“Obviously, Tim is a huge, huge loss for this program, but I’m confident Hill will do the job. He’s not going to be a Tim King. He wants to set his own legacy. We’re looking for some really good things from him. He’s a great guy overall and this program is in good hands. We’re excited to play football in the fall and excited to have Hill command the hill.”

Gbunblee was born in Liberia. He was 4 years old when his family left for America at the end of the 1980s, just as the West African nation plunged into a prolonged and bloody civil war.

The Gbunblees lived for a brief time in Philadelphia before heading south. Hill grew up in Mount Ulla, North Carolina, near Charlotte, and played at West Rowan High School, where he was a two-way threat at quarterback and defensive back. He played through a torn ACL in his junior season.

“I had a pretty successful career there until I tore my ACL at the beginning of my junior year,” he said. “I played the entire year with it and had surgery after the season.”

He had a good enough senior season that he ended up walking on at North Carolina, where he earned a spot on the Tar Heels’ practice squad. He left UNC for Mars Hills University, where he tore the ACL again. Realizing his playing days were over, he transferred to UNC Charlotte, earned degrees in psychology and biology, and got his first taste of coaching as a private instructor for young players.

Gbunblee was working for a leasing company before he chased a leadership opportunity in the insurance industry, which ultimately brought him to Connecticut in 2012. He met his future wife, a Clinton native who laid down the law immediately. “On our first date she said, ‘I’m never moving out of Clinton.’” Instead of Gbunblee following the next job opportunity to San Francisco, he and Carolyn got married and started a family. In Clinton.

With an itch to coach again, Gbunblee pursued an opening with the Old Saybrook/Westbrook co-op and became the Rams’ offensive coordinator. After two seasons, he hooked up with Valley/Old Lyme as a volunteer because he thought highly of King and had great respect for the Warriors’ brand of football.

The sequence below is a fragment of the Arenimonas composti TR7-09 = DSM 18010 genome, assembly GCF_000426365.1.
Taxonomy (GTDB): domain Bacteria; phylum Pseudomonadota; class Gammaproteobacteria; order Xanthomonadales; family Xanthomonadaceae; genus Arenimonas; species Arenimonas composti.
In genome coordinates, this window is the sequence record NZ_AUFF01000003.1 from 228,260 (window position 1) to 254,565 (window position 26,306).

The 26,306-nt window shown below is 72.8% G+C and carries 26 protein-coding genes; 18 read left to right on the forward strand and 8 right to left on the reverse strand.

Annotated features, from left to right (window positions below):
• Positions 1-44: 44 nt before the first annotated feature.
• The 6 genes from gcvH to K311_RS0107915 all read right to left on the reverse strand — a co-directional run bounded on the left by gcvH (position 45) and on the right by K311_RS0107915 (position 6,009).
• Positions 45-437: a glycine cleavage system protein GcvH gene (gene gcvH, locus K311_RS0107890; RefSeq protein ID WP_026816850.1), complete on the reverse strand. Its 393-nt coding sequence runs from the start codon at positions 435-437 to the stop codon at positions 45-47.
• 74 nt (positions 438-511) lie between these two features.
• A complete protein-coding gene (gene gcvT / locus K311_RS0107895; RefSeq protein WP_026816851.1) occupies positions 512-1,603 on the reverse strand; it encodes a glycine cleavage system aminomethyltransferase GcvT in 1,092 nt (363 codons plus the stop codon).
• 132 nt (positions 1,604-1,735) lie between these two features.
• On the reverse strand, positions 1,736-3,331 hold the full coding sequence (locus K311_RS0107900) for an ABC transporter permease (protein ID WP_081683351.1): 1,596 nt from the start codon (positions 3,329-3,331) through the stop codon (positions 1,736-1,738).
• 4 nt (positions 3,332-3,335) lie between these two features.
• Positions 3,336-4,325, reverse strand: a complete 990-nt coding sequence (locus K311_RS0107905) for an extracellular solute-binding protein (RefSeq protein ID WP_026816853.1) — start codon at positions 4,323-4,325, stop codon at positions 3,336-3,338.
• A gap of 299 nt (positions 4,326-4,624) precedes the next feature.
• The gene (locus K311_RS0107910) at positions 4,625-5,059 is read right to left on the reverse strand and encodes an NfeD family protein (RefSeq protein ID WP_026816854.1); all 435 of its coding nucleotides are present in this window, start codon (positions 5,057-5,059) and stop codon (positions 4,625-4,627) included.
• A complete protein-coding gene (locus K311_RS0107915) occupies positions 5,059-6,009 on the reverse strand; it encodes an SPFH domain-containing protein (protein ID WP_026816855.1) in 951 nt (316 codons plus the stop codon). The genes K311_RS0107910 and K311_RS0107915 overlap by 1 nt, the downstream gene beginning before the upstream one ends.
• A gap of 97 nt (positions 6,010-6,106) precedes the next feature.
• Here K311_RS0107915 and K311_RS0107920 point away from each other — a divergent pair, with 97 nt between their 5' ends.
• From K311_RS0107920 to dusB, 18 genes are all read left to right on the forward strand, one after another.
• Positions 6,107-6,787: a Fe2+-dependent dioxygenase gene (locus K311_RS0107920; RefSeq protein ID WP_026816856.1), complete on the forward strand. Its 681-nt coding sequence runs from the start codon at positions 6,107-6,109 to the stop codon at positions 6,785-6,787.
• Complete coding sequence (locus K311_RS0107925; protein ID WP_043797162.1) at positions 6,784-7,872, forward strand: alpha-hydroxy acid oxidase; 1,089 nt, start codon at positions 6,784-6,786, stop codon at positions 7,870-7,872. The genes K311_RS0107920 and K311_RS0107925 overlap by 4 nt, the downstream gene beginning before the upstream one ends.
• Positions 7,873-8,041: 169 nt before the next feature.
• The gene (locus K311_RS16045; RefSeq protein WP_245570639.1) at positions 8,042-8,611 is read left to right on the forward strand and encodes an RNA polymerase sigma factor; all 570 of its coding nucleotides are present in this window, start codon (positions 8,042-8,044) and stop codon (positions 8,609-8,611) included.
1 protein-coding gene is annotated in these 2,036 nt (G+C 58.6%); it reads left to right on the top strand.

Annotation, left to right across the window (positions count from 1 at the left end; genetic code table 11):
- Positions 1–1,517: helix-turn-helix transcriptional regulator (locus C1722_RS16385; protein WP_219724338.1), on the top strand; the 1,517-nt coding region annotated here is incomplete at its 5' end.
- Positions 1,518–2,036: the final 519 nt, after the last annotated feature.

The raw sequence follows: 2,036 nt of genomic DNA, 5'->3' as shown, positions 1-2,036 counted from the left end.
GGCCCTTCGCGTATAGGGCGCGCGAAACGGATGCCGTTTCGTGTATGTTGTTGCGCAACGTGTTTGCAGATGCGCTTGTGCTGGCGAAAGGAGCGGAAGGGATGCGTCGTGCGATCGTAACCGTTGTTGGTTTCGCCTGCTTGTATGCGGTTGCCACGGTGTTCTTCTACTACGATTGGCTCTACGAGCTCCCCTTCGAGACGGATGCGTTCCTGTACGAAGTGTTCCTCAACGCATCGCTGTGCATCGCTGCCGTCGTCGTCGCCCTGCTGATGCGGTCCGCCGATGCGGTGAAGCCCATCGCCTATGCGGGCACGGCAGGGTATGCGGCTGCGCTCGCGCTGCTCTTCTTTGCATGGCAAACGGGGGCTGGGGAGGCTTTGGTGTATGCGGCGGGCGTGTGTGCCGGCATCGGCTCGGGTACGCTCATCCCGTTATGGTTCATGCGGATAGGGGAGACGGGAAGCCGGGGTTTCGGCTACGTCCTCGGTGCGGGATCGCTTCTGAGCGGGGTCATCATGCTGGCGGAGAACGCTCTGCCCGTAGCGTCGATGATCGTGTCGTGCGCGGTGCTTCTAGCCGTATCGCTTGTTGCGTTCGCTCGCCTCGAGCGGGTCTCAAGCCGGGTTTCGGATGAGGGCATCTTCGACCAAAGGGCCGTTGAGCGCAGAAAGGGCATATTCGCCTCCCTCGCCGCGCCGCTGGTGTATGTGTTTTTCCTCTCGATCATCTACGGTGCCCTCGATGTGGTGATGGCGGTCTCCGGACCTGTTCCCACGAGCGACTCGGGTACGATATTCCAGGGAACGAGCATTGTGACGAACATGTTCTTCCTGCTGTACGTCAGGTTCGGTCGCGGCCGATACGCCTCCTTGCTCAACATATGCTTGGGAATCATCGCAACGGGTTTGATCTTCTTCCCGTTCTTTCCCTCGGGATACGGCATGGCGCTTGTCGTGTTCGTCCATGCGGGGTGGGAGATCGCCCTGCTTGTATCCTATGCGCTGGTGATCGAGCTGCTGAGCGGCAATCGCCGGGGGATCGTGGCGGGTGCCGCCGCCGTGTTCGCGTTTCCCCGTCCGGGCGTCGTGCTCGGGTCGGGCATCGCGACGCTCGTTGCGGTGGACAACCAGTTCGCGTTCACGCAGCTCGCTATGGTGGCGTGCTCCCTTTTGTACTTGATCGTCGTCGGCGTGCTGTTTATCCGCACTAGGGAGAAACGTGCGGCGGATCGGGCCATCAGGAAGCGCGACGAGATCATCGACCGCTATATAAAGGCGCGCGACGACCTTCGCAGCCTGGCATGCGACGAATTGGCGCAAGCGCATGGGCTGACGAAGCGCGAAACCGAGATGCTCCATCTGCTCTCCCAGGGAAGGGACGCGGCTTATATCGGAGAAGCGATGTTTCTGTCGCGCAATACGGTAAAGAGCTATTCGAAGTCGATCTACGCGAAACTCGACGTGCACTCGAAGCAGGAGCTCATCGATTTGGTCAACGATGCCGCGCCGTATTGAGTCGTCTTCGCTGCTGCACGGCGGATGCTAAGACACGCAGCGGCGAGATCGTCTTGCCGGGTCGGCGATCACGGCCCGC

“When I started coaching at Old Saybrook, we were Valley’s first game at Old Lyme (as the co-op),” Gbunblee said. “I would chat with Coach King after games and got to know him and Coach Woods (that’s Kevin Woods, the team’s offensive coordinator, who will not be coaching this year) and the way they went about leading their program as a small school. And I’ve always been intrigued about their offense.”

Gbunblee said he is a “huge proponent” of running the football.

“I love to run and pass,” he said. “Kevin’s game calling was always so organic and fluid. His ability with game calling and game management is what I was trying to gain from Kevin. We’re going to have fun and we’re going to challenge the kids, give them some autonomy with the game plan. Some of it will be modernized. The footprint is there from what Tim has done, but we’re going to have a style that’s a little bit differently from what they’ve been used to.”

Gbunblee also spoke about his hiring being as much a personal victory for him as it is for representation in the state’s coaching ranks.

“I don’t know how many coaches of color we have in Connecticut, I just know I value this opportunity and this platform to represent for people who look and don’t look like me,” he said. “Seeing the players we have, I think it’s meaningful to all races and heritages to see me on the sidelines. Kids are not going to grow up in a bubble. They will see diversity wherever they go. I hope they see me as a coach who does not look similar but has the same points of view and cares so much and wants to see them succeed.”